Ingredient Spotlight: Broccoli Seed Oil
Broccoli seed oil is one of my personal favorite plant oils. It’s slippery in a way that you wouldn’t expect from a natural source. It feels velvety like artificial silicone products. Not greasy at all. It’s an oil that oily complexions can use freely without fear. Really any skin type can benefit from its use though. Because…
It’s UV protective, and pretty good at preventing aggregation of melanocytes (dark spots and melasma ) and the malignant mutation of skin cells. Thanks to the cruciferous exclusive enzyme pair glucoraphanin and myrosinase that combine to create Sulforaphane. These enzymes are present in all stages of broccoli, mature plant, sprout, and seed, but most abundant in the seed and 3-day old seedling. The predecessors glucoraphanin and myrosinase, are adverse to the outside world especially exposure to heat. They degrade easily, less so in the seed oil. These enzymes are relatively stable after forming an alliance in the protective matrix of broccoli seed oil. It is important to shield from light and heat once pressed though. That’s why we package all of our oils in UV protective cobalt glass and only use cold-pressed oils. 😉
All complexions can benefit from UV and melanocyte prevention but it is especially important for acne-prone skin as the inflammation from blemishes (and the subsequent picking) will intensify the accumulation of melanocytes and cause even more damage to UV injured skin. Sulforaphane is an effective strategy for an even, consistent skin tone even after inflammatory damage.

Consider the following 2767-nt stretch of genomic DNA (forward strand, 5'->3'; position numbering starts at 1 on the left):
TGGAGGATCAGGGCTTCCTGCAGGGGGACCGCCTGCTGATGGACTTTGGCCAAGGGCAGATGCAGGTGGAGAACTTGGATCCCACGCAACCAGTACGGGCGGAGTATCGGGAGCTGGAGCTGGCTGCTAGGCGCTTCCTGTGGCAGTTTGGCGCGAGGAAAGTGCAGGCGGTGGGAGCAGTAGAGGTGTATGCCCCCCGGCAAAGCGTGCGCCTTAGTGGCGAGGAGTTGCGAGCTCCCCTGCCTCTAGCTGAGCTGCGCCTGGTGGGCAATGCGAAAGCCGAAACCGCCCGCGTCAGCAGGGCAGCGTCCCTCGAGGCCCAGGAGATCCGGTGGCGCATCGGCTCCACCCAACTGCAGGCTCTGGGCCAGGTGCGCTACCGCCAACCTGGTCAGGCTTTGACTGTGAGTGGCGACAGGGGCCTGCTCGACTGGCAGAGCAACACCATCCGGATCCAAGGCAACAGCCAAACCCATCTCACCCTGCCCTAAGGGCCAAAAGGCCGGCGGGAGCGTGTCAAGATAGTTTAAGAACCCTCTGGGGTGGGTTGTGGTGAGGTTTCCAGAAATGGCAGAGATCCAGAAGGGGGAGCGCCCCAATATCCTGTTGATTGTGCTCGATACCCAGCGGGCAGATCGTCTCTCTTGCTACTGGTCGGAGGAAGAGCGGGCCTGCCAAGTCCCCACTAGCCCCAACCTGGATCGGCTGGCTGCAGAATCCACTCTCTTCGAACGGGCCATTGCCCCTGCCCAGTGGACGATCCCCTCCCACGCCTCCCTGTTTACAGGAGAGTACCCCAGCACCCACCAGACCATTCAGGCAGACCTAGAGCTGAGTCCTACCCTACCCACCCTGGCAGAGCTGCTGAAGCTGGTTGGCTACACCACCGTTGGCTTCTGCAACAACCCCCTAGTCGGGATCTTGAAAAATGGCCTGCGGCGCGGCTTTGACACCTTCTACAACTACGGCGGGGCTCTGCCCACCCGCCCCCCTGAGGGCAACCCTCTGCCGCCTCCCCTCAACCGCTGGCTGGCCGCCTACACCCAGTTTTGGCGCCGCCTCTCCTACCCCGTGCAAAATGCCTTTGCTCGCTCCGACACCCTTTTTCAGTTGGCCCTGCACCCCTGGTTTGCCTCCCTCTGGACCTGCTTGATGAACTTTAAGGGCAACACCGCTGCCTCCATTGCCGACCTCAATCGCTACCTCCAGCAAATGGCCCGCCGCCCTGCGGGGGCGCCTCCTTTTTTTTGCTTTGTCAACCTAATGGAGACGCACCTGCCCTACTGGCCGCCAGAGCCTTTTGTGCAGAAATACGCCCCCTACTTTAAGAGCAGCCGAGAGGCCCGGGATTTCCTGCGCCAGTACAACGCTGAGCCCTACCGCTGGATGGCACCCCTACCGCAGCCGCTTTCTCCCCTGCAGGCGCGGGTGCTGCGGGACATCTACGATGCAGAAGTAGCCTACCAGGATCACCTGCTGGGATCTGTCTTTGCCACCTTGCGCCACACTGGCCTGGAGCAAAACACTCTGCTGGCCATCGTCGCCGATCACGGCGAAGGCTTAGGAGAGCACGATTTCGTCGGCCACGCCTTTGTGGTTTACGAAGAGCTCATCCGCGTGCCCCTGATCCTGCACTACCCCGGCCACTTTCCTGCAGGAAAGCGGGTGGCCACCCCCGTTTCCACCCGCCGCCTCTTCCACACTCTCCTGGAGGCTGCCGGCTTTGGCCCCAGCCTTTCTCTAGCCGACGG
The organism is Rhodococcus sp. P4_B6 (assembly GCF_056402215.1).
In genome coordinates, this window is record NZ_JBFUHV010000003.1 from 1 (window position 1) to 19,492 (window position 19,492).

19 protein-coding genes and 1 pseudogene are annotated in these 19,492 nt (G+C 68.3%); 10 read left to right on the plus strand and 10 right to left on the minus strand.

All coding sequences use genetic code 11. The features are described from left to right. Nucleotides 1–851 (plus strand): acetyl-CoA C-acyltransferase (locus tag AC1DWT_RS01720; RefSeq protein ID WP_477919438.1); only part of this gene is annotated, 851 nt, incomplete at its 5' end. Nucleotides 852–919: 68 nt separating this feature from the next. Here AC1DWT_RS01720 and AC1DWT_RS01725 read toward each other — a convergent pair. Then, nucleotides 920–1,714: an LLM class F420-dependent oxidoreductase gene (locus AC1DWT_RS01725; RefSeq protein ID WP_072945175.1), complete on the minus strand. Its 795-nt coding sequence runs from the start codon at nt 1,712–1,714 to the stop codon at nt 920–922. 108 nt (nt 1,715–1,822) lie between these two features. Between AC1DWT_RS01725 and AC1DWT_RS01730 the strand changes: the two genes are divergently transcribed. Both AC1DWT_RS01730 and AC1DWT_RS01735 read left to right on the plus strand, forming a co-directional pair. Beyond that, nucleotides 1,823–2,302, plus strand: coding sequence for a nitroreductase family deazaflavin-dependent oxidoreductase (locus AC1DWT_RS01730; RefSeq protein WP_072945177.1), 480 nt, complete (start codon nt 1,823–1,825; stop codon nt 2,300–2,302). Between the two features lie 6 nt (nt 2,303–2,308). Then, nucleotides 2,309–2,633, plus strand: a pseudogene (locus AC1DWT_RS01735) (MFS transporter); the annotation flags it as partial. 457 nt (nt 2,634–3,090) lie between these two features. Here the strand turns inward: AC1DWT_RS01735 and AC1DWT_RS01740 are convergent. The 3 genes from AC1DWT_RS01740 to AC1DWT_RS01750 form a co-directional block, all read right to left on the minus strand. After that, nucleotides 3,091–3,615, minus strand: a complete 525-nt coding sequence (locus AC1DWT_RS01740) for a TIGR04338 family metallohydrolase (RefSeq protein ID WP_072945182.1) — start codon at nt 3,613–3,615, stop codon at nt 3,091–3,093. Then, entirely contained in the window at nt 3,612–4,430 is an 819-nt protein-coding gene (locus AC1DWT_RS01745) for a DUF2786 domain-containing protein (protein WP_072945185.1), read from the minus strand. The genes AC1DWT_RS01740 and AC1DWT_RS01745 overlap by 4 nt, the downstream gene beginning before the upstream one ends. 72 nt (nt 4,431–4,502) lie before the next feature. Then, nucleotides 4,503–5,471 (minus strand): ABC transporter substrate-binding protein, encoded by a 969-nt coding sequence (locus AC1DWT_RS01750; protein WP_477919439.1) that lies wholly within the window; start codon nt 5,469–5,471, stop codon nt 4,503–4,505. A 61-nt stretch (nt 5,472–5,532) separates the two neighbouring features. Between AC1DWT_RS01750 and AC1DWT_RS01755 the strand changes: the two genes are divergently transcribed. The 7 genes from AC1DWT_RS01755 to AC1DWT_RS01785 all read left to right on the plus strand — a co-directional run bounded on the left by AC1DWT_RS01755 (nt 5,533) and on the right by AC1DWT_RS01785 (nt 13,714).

Broccoli seeds are high in Linoleic acid. An omega 6 fatty acid essential in the function of ceramide synthesis. Ceramides are a crucial part of a healthy functioning barrier. This barrier made of lipids and waxes makes your skin more resistant to evaporative moisture loss, invasion of pathogens, and reaction to irritants. The result of a well-rounded barrier is a resilient glowing appearance that doesn’t need constant attention to maintain. Linoleic acid has a unique relationship to hair health as well. If you've never heard of DHT consider yourself lucky! This degraded form of testosterone isn't very friendly to the scalp and hair follicles. See male pattern baldness... Linoleic acid is very easily absorbed transdermally and has an effective strategy for helping your body get rid of this pest. You really must correct the EFA deficiency internally to see long-term change but topically applying linoleic acid is a good place to start!
There are lots of important vitamins and minerals in broccoli seeds, including vitamin A. Vitamin A is the most gentle type of retinoid. Retinoids are loved for skin cell turnover and vitality. This means they are exfoliating and renewing at the same time. More concentrated forms of retinol have a bad reputation for causing irritation and peeling. I know it’s unpopular to say in the skincare world but I don’t use concentrated retinoids. To me, their “purity” is their shortcoming. Because retinoids found in things like broccoli seed oil have counterbalances that prevent these sorts of over-saturation issues. Also, I believe that purity breeds reliance because the processes needed to utilize vitamin A are not regularly exercised. You’ve heard the saying if you don’t use it you lose it? This idea applies to ALL parts of the body.
Euric acid is an omega 9 fatty acid that gives broccoli seed oil its velvety silicone-like slip. The perfect configuration for supporting the scalp as well as the shaft. Especially helpful for those who sweat a lot as it is antifungal in nature. That means it keeps dandruff and fungal acne in check. You'll notice lightweight pliability with regular use, think bouncier, glossier, and full of life for the skin, hair, and scalp. Not many fatty acid configurations can benefit all three! Remember, diversity in EFAs is the key to a healthy microbiome, contributing even further to a well-balanced, solid barrier.